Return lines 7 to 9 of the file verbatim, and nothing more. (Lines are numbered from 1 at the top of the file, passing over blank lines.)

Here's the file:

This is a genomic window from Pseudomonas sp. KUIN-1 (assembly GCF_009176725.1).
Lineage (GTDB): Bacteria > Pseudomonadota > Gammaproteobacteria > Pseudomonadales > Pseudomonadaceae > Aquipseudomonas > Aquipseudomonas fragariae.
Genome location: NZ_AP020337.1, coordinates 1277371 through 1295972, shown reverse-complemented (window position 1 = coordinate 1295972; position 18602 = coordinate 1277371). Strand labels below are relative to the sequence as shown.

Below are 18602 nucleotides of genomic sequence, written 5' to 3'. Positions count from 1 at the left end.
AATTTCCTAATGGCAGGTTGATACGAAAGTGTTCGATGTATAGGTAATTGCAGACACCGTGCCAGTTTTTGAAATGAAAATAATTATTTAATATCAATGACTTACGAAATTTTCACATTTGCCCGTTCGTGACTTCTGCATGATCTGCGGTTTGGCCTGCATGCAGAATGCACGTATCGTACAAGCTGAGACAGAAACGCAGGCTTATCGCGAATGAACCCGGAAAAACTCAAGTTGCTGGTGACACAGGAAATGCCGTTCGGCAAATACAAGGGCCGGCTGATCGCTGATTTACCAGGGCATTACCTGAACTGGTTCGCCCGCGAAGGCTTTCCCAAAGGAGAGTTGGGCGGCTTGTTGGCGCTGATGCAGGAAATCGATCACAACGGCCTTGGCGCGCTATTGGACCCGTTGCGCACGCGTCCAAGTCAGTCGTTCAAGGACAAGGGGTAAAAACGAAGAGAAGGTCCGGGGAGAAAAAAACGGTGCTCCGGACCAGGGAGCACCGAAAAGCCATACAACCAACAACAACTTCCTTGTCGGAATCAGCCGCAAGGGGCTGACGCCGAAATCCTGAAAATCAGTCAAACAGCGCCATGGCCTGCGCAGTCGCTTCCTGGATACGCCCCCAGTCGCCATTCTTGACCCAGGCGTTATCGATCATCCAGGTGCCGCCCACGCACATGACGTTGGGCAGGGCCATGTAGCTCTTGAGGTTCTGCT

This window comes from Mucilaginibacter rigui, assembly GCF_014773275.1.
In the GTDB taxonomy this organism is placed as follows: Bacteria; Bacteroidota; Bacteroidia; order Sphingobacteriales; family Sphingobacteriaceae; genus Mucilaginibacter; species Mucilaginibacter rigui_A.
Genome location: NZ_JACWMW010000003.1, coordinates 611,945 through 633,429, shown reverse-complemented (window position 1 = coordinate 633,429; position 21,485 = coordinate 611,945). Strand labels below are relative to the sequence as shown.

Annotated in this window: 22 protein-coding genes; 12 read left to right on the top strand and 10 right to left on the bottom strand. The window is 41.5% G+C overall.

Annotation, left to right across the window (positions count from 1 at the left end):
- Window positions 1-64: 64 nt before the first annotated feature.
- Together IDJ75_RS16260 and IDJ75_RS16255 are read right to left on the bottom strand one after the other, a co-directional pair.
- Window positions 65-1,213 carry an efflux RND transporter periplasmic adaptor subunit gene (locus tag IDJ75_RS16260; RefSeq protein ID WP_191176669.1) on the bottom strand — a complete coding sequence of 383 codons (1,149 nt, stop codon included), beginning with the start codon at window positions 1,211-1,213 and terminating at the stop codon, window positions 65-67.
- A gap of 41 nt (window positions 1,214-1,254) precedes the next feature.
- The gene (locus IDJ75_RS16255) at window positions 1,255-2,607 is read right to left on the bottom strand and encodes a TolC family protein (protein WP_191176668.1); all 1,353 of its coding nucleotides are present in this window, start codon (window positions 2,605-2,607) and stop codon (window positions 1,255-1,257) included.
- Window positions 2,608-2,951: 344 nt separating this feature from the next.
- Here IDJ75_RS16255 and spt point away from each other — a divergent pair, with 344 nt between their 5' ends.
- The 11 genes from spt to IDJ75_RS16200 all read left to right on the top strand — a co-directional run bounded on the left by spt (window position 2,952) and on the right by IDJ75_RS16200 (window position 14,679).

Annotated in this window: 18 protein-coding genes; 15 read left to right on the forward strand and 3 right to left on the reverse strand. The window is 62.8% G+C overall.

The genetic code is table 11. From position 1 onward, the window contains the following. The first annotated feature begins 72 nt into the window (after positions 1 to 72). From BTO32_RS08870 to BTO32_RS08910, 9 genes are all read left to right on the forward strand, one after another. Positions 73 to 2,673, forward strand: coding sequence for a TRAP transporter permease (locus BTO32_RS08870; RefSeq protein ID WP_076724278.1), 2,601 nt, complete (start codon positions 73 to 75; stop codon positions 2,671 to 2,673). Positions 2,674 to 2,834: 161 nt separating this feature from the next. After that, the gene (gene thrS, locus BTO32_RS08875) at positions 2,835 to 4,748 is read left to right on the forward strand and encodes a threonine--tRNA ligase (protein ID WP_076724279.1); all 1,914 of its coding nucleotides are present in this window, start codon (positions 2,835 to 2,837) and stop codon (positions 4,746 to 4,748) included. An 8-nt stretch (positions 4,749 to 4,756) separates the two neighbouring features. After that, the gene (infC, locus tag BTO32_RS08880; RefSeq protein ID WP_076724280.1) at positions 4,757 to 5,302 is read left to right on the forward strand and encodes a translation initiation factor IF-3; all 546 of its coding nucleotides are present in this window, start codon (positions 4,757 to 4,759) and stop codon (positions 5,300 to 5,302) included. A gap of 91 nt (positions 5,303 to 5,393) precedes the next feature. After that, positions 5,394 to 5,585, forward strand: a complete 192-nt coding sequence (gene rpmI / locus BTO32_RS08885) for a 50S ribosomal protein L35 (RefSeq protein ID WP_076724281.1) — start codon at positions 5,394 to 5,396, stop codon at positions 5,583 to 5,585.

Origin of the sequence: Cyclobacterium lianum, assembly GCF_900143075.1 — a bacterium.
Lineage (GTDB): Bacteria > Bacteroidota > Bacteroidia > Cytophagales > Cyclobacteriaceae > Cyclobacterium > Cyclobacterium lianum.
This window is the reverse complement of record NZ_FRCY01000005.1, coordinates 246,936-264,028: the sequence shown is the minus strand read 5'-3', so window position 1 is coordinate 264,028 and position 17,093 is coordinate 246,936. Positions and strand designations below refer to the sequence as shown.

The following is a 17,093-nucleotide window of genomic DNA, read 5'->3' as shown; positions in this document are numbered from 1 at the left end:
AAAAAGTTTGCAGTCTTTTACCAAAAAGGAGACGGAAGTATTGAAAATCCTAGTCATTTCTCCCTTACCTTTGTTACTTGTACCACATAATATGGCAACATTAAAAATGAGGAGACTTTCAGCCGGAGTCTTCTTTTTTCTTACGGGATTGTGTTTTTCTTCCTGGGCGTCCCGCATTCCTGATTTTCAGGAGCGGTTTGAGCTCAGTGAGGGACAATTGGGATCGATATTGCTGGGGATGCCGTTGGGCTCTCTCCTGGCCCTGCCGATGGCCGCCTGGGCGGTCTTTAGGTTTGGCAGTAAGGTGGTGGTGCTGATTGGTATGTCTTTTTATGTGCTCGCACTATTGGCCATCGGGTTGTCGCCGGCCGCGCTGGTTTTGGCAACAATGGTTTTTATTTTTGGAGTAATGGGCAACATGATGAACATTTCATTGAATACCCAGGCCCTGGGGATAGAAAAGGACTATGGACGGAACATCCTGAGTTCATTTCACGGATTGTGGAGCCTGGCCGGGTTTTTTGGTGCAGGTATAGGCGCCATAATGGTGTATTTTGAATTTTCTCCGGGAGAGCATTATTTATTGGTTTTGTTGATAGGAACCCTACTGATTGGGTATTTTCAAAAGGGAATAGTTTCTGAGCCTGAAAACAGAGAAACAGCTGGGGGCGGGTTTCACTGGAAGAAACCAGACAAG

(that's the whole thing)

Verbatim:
In the GTDB taxonomy this organism is placed as follows: Bacteria; Bacteroidota; Bacteroidia; order Sphingobacteriales; family Sphingobacteriaceae; genus Mucilaginibacter; species Mucilaginibacter rigui_A.
Genome location: NZ_JACWMW010000003.1, coordinates 611,945 through 633,429, shown reverse-complemented (window position 1 = coordinate 633,429; position 21,485 = coordinate 611,945). Strand labels below are relative to the sequence as shown.

Annotated in this window: 22 protein-coding genes; 12 read left to right on the top strand and 10 right to left on the bottom strand. The window is 41.5% G+C overall.